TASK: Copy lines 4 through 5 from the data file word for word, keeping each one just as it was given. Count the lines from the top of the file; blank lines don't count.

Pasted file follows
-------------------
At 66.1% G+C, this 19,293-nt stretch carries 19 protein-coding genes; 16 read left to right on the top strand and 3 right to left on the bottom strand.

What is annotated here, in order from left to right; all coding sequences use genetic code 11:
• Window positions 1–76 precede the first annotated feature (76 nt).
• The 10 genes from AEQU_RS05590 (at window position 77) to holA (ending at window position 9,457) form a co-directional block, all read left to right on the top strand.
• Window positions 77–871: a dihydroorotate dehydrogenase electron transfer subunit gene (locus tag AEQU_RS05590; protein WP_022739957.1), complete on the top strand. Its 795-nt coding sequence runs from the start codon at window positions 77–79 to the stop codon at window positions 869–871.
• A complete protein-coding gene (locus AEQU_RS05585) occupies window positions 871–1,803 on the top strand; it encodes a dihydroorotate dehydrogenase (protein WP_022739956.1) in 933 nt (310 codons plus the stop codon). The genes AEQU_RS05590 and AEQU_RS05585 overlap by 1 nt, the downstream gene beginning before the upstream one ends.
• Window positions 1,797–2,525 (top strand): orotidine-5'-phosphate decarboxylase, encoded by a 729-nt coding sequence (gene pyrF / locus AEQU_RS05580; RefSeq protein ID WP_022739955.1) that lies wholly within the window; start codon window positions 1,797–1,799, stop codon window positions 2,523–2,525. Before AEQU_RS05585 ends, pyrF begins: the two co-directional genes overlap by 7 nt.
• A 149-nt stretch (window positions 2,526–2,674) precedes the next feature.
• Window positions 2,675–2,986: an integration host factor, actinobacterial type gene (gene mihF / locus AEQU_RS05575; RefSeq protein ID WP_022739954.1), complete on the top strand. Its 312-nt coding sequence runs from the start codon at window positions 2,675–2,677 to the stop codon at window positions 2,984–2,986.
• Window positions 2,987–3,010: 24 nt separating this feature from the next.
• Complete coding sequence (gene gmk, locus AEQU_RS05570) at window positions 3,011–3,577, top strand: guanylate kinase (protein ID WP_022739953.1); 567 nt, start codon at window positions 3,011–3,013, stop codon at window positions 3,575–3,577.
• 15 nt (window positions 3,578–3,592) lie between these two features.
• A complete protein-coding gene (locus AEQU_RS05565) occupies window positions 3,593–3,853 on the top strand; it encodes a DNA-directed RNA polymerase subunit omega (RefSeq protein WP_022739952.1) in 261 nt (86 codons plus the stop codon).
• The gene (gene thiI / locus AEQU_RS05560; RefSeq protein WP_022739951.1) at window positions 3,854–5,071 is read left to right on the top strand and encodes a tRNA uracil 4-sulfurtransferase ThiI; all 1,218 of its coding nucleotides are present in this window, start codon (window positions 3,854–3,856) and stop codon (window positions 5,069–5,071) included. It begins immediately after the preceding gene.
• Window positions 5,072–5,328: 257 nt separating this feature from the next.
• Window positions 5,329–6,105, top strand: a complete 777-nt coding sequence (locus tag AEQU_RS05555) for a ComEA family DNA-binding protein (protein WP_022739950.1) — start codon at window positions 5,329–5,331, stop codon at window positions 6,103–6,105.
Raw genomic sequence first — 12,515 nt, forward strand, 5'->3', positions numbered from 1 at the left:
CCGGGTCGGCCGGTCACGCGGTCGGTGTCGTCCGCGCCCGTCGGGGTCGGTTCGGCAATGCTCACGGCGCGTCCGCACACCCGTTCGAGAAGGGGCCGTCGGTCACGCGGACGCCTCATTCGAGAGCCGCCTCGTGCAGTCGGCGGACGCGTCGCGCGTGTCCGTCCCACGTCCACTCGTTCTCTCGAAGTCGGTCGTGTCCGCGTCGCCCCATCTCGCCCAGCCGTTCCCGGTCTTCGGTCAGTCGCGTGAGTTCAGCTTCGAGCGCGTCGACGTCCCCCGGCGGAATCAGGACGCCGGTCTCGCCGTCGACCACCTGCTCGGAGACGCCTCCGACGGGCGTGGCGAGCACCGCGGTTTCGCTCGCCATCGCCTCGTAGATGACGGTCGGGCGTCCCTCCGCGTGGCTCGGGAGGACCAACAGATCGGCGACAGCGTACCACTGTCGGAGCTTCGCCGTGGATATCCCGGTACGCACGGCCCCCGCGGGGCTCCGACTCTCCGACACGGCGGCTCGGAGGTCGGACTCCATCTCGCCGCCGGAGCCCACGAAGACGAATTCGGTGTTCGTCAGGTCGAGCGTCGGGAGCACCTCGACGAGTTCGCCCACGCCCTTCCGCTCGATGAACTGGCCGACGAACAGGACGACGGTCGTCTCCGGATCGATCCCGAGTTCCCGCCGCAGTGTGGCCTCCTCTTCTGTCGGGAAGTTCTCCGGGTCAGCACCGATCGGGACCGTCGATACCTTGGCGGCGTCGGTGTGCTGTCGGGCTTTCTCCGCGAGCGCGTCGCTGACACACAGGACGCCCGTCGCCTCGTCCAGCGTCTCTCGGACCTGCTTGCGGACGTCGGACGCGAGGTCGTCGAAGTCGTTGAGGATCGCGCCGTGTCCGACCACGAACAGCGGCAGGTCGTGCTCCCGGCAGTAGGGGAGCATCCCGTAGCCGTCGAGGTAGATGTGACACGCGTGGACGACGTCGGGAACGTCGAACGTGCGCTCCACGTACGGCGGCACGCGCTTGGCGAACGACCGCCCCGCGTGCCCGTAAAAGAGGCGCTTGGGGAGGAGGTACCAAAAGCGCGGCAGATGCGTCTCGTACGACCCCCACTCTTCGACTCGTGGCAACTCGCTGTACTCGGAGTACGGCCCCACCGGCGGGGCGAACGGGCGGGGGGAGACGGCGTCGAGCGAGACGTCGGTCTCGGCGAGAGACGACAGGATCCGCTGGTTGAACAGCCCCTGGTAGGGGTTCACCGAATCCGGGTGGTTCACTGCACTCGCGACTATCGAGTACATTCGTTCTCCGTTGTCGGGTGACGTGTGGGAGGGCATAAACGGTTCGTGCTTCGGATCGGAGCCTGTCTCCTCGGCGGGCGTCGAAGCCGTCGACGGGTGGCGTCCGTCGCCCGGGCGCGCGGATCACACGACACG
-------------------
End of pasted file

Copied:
• The 10 genes from AEQU_RS05590 (at window position 77) to holA (ending at window position 9,457) form a co-directional block, all read left to right on the top strand.
• Window positions 77–871: a dihydroorotate dehydrogenase electron transfer subunit gene (locus tag AEQU_RS05590; protein WP_022739957.1), complete on the top strand. Its 795-nt coding sequence runs from the start codon at window positions 77–79 to the stop codon at window positions 869–871.